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Pause for Thought: Bees and Honey

World Bee Day is on 20 May

by Janice Ross

Suitable for Whole School (Pri)


To celebrate the work of honey bees.

Preparation and materials


  1. Ask the children to listen to the following riddle and try to guess the theme of today’s assembly (the answer is ‘honey’).

    It can be solid, it can be runny;
    It’s pure and sweet and tastes very yummy.
    When sore throats and colds make your throat ache,
    With hot water and lemon some of this you should take.

  2. Show Slide 1.

    Ask the following questions.

    - How many of you have tasted honey?
    - How many of you eat honey regularly?

    Ask the children what they might eat honey with, and what honey might be used for.

    Listen to a range of responses.

    Show Slide 2.

    Honey is often spread on bread.

    Show Slide 3.

    Sometimes, people mix honey with lemon juice as a remedy for a bad cold.

  3. Ask the children whether they can think of a famous bear who enjoyed honey.

    Show Slide 4.

  4. Explain that there are many types of honey, including runny, solid, honeycomb and so on.

    Show Slide 5.

    Tell the children that there are several thousand honey varieties in the world. Honey can be yellow, black or even white. It can be made from a combination of flowers or from a single type of flower.

  5. Ask the children whether they know how honey is made.

    Listen to a range of responses.

  6. Explain that honey is made by bees.

    Tell the children that there are two types of bee: the honey bee and the bumblebee.

    Show Slides 6 (a honey bee) and 7 (a bumblebee).

  7. Show Slide 8.

    Ask the children to look for differences between the two types of bee.

    Identify differences in their size, colour, shape and so on.

  8. You may wish to consider further differences between honey bees and bumblebees. A detailed list is available at:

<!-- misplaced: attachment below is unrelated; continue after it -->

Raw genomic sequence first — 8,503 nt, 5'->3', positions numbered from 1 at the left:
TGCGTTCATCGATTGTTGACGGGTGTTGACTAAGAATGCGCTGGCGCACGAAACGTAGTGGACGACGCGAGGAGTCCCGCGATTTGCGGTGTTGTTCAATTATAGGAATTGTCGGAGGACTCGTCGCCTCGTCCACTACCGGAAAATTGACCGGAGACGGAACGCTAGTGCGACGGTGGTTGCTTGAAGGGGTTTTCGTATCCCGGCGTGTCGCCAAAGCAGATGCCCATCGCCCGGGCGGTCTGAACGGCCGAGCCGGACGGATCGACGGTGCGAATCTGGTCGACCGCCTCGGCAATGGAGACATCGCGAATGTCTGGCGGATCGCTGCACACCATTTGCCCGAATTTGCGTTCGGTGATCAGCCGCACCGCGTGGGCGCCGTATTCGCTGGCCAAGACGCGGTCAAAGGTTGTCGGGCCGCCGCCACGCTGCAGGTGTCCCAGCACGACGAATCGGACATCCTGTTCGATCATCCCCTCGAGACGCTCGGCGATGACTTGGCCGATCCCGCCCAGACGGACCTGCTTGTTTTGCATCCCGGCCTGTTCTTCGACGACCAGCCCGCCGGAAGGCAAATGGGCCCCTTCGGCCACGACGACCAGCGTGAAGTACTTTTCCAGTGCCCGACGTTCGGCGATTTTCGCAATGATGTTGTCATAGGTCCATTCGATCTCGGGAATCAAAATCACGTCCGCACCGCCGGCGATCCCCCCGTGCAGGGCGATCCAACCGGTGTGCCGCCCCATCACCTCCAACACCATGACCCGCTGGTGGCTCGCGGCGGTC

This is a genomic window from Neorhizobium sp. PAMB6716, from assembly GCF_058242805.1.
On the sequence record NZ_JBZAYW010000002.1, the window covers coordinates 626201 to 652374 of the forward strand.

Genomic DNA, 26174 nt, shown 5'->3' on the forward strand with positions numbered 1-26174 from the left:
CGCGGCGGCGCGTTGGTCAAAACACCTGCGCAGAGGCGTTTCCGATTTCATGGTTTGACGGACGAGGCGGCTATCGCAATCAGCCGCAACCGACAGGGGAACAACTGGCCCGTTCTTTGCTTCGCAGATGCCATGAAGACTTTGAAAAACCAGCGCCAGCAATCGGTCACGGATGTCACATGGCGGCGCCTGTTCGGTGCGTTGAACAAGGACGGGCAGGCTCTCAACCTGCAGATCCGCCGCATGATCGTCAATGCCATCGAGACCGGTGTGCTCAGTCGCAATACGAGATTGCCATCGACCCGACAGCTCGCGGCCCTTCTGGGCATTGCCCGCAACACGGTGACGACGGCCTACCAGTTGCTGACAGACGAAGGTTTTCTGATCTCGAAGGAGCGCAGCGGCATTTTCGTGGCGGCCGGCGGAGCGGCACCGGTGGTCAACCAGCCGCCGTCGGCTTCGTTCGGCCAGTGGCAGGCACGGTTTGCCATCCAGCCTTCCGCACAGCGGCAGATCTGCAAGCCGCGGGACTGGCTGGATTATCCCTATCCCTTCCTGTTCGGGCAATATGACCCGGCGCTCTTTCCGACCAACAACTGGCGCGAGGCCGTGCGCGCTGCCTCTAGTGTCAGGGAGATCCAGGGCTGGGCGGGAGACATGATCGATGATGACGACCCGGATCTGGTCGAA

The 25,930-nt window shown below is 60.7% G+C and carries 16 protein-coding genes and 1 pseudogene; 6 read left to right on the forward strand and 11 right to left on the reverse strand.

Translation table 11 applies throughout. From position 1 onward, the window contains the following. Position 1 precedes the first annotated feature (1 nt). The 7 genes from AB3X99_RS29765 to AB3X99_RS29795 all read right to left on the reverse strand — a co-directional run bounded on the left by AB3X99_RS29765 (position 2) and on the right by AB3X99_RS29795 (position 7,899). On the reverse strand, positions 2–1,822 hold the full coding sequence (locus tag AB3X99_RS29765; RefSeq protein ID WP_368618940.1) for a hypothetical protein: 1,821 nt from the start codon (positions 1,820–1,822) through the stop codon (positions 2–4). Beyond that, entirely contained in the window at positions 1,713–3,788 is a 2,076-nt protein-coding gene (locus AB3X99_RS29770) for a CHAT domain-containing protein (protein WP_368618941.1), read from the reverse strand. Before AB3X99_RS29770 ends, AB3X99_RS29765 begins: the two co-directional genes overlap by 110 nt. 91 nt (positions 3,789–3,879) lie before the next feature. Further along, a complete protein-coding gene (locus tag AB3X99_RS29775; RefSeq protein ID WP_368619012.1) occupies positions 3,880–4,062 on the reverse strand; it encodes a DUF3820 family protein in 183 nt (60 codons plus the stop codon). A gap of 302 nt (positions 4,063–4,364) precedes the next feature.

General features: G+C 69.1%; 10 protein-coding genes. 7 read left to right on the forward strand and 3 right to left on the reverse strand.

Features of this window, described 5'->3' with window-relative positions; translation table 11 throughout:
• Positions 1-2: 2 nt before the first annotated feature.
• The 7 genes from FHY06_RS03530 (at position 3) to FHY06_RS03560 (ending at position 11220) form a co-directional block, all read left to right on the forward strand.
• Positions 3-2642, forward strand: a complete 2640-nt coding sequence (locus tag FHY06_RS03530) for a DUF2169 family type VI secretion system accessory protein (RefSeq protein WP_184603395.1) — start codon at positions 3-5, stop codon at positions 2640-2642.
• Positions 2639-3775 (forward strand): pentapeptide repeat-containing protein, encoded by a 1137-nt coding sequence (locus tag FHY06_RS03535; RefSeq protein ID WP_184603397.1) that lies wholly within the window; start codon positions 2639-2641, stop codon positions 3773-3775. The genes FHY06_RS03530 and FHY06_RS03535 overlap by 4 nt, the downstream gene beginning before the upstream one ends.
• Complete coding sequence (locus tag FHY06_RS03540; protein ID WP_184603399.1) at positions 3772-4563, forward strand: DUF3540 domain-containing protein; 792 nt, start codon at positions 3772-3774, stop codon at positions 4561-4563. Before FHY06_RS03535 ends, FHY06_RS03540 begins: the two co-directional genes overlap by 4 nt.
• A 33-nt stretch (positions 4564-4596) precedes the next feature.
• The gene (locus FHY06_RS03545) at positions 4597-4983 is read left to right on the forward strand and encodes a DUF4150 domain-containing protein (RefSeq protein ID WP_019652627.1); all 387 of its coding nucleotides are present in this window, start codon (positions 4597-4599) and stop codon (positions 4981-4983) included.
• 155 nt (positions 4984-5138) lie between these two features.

Summarize by saying that bumblebees make small amounts of honey that they eat themselves, whereas honey bees make lots of honey, which bee-keepers then harvest.

  9. Show the YouTube video ‘How do bees make honey?’

    Ask the children to share something that they learned from the video.

  10. Point out that a beehive is a very organized society and the bees all cooperate to make it work.

    Ask the children what shape they noticed in the beehive. (Answer: the hexagon.)

    Explain that hexagons are very strong and create lots of space for the bees to store the food.

  11. Tell the children that to make one kilogram of honey, honey bees need to fly over 110,000 miles (that’s more than four times round the world!) and travel to over four million flowers.

    This tells us that bees are very hardworking, and that they have to work together to make honey.

  12. Optional: ask the children how much a jar of honey costs.

    An example of a range of prices is available at:

    Ask the following questions.

    - Why do you think that honey is so expensive?
    - Why do you think there is such a difference in price between the different types?

    Discuss that honey can be made from a variety of flowers or from just one type of flower. Which type of honey is the most expensive?

Time for reflection

Explain that 20 May is World Bee Day, when we celebrate these tiny creatures who work so hard to produce such a beneficial food.

Pause to allow time for thought.

Ask the children what they have seen today that has made them thankful for honey bees.

Remind the children that to make one kilogram of honey, honey bees need to fly over 110,000 miles and travel to over four million flowers. Ask the children what we could learn from the honey bee. (Suggestions may include that the bees are very hardworking, and that they work together as a team to make honey.)

Encourage the children to think about how they can work as a team today.

Dear God,
Thank you for making these tiny bees.
They are so clever, hardworking and good at helping one another.
Please help us to follow their example.
Thank you for the lovely taste of honey.

Extension activities

  1. Invite the children to use the shape of a hexagon to make patterns. Maths work could include angles, folding, tessellation and so on.

  2. Ask the children to find out more about the differences between bumblebees and honey bees.

  3. Invite the children to record what they learned about bees from the YouTube video by drawing and labelling simple diagrams.
Publication date: May 2021   (Vol.23 No.5)    Published by SPCK, London, UK.
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